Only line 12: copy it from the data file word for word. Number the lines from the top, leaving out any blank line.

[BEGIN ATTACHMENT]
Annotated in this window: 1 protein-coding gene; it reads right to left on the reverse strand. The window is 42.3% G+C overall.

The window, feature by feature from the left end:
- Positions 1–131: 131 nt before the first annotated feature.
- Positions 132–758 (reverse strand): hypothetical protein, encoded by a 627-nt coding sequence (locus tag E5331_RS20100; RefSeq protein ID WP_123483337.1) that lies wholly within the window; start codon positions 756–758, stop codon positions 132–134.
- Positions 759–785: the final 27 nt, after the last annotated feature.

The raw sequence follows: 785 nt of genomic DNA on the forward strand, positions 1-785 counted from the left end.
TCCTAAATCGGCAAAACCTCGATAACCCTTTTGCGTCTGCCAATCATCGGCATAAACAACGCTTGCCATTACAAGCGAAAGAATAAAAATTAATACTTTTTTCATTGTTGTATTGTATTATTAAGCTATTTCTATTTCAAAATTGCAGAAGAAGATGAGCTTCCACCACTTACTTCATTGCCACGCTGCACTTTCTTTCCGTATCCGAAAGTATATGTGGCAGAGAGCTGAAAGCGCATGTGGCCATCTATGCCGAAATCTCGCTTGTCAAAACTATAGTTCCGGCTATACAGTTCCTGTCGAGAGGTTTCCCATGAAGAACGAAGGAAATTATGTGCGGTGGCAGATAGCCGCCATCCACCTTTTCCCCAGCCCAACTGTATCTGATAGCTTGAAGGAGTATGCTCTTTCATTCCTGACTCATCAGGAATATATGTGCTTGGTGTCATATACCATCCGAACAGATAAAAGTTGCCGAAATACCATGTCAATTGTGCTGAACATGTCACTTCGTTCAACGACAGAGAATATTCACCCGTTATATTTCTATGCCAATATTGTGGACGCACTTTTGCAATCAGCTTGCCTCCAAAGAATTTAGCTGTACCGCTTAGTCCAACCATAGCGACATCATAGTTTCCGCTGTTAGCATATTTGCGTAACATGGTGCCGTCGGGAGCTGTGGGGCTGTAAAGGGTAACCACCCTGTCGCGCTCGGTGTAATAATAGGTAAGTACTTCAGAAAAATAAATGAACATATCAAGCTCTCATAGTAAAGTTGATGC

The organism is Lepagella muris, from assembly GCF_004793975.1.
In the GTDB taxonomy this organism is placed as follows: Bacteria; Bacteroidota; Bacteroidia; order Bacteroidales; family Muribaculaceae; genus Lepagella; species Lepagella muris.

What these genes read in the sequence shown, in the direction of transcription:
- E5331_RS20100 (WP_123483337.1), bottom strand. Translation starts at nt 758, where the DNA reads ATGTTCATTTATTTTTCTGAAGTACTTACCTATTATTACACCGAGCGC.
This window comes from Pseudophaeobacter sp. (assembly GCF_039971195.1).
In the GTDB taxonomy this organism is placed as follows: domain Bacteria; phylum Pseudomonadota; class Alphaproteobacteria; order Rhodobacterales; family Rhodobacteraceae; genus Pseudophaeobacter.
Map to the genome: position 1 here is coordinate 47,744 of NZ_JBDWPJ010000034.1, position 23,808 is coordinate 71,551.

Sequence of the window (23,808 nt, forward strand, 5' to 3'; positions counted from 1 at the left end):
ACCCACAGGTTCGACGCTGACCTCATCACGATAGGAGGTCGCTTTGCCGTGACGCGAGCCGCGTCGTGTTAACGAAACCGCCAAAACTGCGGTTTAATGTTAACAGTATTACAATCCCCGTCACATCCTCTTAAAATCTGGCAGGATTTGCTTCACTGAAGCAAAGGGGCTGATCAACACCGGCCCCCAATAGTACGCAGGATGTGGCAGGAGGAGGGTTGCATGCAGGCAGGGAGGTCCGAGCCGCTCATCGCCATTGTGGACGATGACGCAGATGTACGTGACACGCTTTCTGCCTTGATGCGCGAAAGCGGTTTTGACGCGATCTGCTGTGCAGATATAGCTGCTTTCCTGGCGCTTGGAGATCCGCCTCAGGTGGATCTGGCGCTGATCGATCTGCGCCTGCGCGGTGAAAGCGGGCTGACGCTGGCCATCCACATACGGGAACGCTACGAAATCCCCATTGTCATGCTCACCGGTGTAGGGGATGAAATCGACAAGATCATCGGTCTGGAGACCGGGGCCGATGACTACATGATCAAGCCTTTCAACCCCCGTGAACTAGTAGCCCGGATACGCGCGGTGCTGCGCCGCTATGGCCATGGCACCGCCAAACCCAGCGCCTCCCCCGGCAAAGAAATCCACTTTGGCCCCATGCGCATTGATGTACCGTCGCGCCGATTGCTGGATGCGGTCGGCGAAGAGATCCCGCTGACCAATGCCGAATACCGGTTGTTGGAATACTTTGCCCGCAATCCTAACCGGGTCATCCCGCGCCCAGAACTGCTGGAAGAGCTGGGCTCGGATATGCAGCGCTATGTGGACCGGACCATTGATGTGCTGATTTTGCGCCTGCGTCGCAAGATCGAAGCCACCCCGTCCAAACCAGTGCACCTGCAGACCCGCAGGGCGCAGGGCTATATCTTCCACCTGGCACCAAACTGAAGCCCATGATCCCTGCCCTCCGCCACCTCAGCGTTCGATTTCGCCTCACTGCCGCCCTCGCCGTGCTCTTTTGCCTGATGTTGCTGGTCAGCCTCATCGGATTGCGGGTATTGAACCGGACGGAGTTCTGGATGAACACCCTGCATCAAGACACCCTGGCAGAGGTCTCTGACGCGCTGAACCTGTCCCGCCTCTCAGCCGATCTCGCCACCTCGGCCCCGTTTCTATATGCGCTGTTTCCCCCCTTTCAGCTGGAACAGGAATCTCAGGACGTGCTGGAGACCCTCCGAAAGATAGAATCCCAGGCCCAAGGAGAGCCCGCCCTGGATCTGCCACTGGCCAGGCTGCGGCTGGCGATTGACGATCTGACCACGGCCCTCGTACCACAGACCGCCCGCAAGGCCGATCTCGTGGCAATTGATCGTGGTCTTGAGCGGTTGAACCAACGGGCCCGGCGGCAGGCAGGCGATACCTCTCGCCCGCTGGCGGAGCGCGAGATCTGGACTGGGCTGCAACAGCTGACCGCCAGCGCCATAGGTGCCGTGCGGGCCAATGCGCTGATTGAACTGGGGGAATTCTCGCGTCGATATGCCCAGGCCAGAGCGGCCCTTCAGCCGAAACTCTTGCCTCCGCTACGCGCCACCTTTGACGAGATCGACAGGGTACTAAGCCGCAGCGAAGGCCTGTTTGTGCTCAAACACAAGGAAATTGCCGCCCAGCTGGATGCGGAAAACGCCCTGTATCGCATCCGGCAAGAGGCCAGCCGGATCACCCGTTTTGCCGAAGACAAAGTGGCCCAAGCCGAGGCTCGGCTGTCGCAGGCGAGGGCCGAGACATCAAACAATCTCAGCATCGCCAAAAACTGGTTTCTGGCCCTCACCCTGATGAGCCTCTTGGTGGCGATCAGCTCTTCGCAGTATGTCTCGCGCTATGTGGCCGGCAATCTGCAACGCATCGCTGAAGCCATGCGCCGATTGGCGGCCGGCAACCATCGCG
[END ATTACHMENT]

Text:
This window comes from Pseudophaeobacter sp. (assembly GCF_039971195.1).